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PT and the Greater Good

What's Your Tipping Point?

Published January 7, 2014 5:20 PM by Dean Metz

In the year I was back in the US, a very important paper came out here in the UK; the Francis Report, which details the failings of one institution in caring for its patients. This report is having ripple effects through the entire country in terms of lots of bureaucrats creating lots of forms and ticky-box exercises to ensure their Trust doesn't repeat the mistakes of the Mid-Staffordshire NHS Trust. This is frustrating because it means a lot more work.

Tonight I watched a documentary called "Unforgotten." It's about the patients of Willowbrook, the state school for the disabled on Staten Island that was exposed by Geraldo Rivera in the early 1970s. It was years after Robert F. Kennedy called it a "snake pit" that any staff member spoke up and helped bring to light the horrors that went on within its walls. One of the primary problems at Willowbrook was staffing cuts. By the end, the ratio was one staff member for 40 patients. Is that trend recurring now?

I've read my fellow ADVANCE bloggers' frustrations with insufficient weekend staffing, ridiculous productivity targets, and inappropriate orders for therapy. The responses to these blogs have been even more disheartening. In one case, Michael Kelley was told, "You're being compensated for it. If you don't like it, don't write an article... get a new job."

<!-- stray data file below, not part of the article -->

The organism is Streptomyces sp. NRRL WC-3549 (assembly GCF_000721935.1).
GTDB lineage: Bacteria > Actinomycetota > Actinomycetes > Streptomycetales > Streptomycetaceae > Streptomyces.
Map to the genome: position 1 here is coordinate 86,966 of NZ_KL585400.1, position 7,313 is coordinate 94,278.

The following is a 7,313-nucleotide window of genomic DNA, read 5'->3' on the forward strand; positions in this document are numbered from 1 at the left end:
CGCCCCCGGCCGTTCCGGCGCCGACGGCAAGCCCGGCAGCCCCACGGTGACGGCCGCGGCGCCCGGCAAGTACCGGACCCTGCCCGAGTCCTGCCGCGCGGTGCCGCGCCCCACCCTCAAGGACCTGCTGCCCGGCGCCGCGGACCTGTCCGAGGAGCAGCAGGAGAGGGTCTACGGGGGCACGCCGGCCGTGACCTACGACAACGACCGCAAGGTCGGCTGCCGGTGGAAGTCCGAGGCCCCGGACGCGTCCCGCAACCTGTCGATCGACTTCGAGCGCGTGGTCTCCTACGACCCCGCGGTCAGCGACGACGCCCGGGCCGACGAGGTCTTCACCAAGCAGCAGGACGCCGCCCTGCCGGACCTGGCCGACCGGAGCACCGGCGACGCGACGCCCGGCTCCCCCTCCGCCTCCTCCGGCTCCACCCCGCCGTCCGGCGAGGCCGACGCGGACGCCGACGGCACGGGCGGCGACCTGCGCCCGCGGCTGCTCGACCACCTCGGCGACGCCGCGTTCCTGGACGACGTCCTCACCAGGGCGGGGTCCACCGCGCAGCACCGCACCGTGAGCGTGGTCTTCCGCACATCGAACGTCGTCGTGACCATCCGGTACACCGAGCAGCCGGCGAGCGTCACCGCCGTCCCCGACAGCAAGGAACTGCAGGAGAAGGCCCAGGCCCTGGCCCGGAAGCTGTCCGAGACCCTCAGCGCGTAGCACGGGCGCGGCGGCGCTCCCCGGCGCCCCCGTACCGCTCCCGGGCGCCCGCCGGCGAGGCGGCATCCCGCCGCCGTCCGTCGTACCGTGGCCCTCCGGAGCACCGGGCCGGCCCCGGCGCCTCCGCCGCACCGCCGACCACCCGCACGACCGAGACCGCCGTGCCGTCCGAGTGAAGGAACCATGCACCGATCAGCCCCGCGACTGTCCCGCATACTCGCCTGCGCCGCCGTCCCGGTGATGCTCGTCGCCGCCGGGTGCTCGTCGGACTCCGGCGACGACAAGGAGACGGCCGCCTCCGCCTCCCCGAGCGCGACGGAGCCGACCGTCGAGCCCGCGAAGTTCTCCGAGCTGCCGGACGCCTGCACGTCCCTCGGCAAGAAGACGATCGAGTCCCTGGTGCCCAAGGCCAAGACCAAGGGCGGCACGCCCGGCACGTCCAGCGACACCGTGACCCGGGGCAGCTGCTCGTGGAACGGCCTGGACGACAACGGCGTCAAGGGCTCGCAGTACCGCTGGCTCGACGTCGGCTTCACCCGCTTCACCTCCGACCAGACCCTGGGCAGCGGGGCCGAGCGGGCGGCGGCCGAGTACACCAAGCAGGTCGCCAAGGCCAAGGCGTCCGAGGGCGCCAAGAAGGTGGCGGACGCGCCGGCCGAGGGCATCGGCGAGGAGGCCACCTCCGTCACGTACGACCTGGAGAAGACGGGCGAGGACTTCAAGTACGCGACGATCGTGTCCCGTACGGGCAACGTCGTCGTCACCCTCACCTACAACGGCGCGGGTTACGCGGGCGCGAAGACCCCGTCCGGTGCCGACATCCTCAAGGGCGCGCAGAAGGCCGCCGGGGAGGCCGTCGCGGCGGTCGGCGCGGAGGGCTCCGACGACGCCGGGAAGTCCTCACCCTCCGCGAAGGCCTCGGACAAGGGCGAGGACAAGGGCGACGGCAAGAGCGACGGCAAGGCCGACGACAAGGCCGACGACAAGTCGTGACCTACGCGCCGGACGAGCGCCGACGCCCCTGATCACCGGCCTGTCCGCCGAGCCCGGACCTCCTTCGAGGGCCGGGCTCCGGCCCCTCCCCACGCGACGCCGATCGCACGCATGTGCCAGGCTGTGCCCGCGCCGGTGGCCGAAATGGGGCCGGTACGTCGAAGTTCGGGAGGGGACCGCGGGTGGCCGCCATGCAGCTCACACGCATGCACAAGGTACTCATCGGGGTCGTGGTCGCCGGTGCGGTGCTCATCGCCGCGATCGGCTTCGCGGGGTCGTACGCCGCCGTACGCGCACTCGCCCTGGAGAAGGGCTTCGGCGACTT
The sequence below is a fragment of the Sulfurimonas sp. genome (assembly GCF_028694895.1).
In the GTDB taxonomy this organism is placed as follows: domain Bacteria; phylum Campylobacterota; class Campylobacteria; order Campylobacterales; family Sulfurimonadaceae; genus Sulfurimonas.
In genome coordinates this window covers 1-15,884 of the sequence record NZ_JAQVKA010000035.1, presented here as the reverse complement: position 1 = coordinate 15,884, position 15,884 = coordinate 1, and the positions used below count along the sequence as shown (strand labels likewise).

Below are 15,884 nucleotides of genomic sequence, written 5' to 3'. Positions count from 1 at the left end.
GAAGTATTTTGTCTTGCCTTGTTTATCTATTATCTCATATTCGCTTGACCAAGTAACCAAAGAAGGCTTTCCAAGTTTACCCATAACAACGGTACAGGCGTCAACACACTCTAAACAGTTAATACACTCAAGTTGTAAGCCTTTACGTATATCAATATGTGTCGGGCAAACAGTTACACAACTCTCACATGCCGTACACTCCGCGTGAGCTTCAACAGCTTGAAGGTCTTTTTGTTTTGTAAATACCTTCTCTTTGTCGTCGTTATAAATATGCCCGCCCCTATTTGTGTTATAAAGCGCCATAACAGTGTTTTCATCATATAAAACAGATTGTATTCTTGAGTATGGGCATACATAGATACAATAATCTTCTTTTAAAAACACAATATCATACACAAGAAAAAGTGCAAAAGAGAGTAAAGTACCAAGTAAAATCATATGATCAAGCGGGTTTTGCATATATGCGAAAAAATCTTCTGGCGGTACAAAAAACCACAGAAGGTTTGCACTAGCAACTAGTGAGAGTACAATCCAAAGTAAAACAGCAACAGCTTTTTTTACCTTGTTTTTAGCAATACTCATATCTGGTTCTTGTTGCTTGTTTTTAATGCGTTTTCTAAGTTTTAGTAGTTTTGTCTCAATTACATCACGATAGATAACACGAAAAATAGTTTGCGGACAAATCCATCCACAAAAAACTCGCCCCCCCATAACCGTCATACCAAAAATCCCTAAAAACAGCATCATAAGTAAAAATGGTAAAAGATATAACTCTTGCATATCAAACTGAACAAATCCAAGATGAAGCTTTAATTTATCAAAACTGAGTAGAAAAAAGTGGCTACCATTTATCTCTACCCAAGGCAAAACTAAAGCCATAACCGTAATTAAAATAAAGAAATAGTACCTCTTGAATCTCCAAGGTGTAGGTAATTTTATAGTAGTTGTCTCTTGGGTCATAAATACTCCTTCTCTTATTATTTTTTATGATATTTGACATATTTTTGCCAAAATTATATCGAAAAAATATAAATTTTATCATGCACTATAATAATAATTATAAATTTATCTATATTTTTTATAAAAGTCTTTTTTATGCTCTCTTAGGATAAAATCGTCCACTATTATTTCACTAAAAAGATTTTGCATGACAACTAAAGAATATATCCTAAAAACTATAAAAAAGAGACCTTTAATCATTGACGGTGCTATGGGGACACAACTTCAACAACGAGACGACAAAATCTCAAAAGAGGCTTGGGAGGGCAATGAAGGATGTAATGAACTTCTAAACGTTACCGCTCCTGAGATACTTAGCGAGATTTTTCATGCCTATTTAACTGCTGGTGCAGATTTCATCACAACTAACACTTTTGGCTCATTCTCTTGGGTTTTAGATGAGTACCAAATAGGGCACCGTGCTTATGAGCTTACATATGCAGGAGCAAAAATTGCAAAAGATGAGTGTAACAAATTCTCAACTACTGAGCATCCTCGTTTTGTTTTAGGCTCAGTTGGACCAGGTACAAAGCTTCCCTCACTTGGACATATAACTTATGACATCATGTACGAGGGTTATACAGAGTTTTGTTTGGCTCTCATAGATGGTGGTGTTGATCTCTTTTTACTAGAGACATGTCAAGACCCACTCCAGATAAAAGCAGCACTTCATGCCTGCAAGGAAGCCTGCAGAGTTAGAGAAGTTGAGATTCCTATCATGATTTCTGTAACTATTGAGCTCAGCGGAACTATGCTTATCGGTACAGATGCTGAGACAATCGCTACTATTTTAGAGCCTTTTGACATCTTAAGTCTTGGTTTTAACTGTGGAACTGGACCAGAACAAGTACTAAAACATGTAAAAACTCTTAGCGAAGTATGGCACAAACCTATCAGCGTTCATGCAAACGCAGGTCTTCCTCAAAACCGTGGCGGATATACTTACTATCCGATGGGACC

Other times I've read other professionals talk about how they would speak out if they weren't afraid of losing their job. This idea of toeing the line or suffering the consequences just doesn't sit right with me, it never has. I got into this profession to help people and I've done a fair amount of that in my two decades of being a PT. I'm not about to shut up if I see something unfair to patients. The end result of Willowbrook, the Mid-Staffordshire NHS Trust, and even two previous employers of mine was a shutdown of operations. I've seen companies come and go... but I'm still here.

I encourage my colleagues to speak out about poor working conditions and insufficient staffing. Don't succumb to the bullies or the fears. Why should a patient's therapy be less on a Saturday because there's fewer staff available? Management wants a seven-day service? Then staff appropriately for it! Management wants productivity targets? Then give the necessary tools and support to reach them! It's time for long-term thinking and planning, not short-term profits.

I think I shall be more patient with the bureaucrat tomorrow. She's just trying to keep Mid-Staffordshire from ever happening here.

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About this Blog

    Dean Metz
    Occupation: Staff Development Specialist
    Setting: New York, NY – Newcastle Upon Tyne, Great Britain
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